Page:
BackgroundInterview Date:August 2018
Gender Identity: Female
Sexual Orientation: Heterosexual
Graduation Year: 2019
High School Experience: Public school right outside of Boston with a graduating class of about 250 students. There was a culture of going to college
Minor: None. Amherst doesn’t have minors
Extracurricular Activities: Varsity Athlete
Can you describe your weekly coursework for your major?
There is definitely a heavy focus on reading. I would say I have an essay about every three weeks. Because of the way the timing works out, it’s usually all of them at once.
Is there anything you feel the History department does especially well or poorly?
I think they’re especially understanding when you receive all of your papers at once. They’re pretty lenient about extensions and working with your course load as long as you’re responsible and proactive about it.
How would you describe the learning environment? Do you think it’s particularly collaborative or competitive?
For History, it’s more of an individual workload, especially with a lot of the papers. Students don’t really tend to work together. Other classes I’ve taken are more collaborative.
What was your favorite class in your major?
A seminar on the history of history. It was a class of about 12 people and it was about who determines what aspects of the event are important who provides the voices. It was very theoretical but it was definitely interesting to pick apart certain historical events and see the different perspectives.
What was your least favorite class in either of your majors?
Global Valley, it was the history of the Pioneer Valley and Western Massachusetts specifically. It was an easy enough course, but I found the material dry and not applicable to other situations.
Do you feel people are open to multiple schools of thought in the classroom?
In the History department, yes. Especially a lot of the classes I’ve taken are prefaced with encouraging open though, and, if anything, encouraging people to acknowledge other schools of thought. I think people would argue differently for other departments, but History itself remains pretty objective.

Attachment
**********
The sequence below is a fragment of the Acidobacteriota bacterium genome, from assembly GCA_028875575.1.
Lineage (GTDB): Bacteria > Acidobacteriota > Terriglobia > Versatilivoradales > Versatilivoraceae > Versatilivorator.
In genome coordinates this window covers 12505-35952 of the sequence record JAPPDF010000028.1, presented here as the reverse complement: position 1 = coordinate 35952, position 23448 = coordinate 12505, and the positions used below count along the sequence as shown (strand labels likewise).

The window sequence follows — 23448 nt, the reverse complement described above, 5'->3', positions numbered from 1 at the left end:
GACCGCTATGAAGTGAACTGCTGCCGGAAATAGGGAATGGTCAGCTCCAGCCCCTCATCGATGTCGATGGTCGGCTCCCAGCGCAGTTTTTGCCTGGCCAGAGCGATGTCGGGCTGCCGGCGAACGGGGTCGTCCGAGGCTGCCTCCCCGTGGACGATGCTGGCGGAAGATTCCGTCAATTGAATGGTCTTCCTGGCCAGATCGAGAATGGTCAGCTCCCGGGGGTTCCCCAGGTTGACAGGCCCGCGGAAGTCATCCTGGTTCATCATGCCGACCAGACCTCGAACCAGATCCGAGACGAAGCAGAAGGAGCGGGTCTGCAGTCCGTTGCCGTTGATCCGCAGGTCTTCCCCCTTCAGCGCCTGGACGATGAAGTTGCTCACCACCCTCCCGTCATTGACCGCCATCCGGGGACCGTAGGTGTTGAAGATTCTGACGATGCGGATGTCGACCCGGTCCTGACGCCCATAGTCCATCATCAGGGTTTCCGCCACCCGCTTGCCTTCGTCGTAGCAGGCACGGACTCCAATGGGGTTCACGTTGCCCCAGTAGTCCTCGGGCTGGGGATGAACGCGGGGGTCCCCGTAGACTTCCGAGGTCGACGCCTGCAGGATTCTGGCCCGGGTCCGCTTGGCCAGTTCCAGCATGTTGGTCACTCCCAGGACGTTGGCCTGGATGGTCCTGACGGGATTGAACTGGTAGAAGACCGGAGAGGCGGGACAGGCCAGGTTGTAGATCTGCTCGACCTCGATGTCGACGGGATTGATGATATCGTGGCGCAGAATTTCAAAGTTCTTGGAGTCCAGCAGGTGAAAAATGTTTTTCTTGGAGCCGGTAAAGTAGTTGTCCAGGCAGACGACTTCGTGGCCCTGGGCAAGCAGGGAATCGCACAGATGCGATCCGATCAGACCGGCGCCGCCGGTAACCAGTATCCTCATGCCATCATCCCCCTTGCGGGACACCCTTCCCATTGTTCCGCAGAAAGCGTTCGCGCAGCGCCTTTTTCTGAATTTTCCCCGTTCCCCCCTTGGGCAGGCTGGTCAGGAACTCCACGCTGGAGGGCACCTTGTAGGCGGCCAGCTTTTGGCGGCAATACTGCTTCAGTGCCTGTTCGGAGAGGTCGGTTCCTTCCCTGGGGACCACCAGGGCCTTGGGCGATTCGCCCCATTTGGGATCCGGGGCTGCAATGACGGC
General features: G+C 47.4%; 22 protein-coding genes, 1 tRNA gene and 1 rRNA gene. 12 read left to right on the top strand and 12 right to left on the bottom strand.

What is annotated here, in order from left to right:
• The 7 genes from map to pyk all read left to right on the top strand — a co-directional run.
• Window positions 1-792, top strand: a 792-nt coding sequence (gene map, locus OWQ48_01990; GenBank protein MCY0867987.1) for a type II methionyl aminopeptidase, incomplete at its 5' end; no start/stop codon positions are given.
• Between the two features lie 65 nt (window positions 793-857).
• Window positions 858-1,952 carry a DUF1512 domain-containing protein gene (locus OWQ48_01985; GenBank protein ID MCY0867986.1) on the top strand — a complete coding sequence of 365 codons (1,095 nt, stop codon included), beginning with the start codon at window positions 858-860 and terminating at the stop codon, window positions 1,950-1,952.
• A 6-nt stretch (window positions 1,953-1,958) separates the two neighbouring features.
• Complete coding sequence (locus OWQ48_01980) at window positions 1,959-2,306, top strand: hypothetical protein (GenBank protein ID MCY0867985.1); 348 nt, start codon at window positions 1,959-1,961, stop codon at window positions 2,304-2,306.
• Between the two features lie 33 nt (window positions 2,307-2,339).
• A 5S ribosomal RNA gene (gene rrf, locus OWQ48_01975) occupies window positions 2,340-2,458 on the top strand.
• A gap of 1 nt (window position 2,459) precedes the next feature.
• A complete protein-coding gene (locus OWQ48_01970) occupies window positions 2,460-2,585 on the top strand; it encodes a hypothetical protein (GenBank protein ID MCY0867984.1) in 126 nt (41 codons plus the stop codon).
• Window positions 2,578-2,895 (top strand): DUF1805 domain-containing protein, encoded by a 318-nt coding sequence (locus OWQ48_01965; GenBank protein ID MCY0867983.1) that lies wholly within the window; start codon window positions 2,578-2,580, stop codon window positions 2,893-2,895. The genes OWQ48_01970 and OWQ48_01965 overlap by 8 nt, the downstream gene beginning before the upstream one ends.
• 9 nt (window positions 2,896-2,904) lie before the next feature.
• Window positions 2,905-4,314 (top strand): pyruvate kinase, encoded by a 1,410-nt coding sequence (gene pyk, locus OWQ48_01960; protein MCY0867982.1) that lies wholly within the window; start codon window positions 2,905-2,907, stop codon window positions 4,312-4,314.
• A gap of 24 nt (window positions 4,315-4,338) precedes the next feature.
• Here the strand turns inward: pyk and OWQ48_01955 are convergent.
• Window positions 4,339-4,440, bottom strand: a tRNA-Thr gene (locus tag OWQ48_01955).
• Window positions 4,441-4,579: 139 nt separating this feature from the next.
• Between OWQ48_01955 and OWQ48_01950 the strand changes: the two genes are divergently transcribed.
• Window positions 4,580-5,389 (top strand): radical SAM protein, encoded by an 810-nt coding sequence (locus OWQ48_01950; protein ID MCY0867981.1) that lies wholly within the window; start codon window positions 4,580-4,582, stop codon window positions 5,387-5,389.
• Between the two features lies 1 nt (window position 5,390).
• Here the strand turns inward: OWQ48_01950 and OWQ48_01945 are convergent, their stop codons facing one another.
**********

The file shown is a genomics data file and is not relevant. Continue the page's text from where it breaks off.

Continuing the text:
How accessible have your professors been?
Extremely accessible. A lot of the upper-level History classes are no more than 15 students and they have office hours during the week and if you can’t make them you can email them and I’d say 8/10 times they can meet with you at a different point that week.
Why did you choose History? Are you happy with your choice?
I chose History because it was something that interested me and something that came fairly easy to me. I enjoyed being able to write papers and sit down and work on things on my own schedule. I also looked at Economics as a major. A grievance I have with Amherst is they don’t have minors, because I would say econometrics scared me away from the Economics major.
How was managing your athletic schedule and your coursework?
It’s difficult, but something I believe, and something that almost every athlete at Amherst will say, is when you’re in season you get into more of a routine. It’s building time management skills and just not really wasting time when you’re in the library. It’s important to know how to manage your time better especially when you have practice.
On and Around Campus
Where have you lived on campus?
Freshman: Stern Hall in a two-room double. [It has been torn down]
Sophomore: Morris Pratt in a one-room double with the same roommate
Junior: Seelye in a two-room double with the same roommate
Senior: Seelye in the exact same room with a different roommate
What was your favorite living situation?
I think living in the two-room double freshman year was my favorite because it was kind of rare for a freshman to be able to your own room and space. I was able to meet new people while still having an area for myself to get used to the environment.
How was transitioning from living outside of Boston to Amherst, MA?
I’m kind of used to the area because I have a lot of family members there, so it wasn’t too difficult. I think the only transition process I noticed at Amherst was that I was one of the few in the group of people I was always around that went to public school. That didn’t affect things too drastically, it was just something I noticed.
Can you describe the level of safety you’ve experienced on and around campus?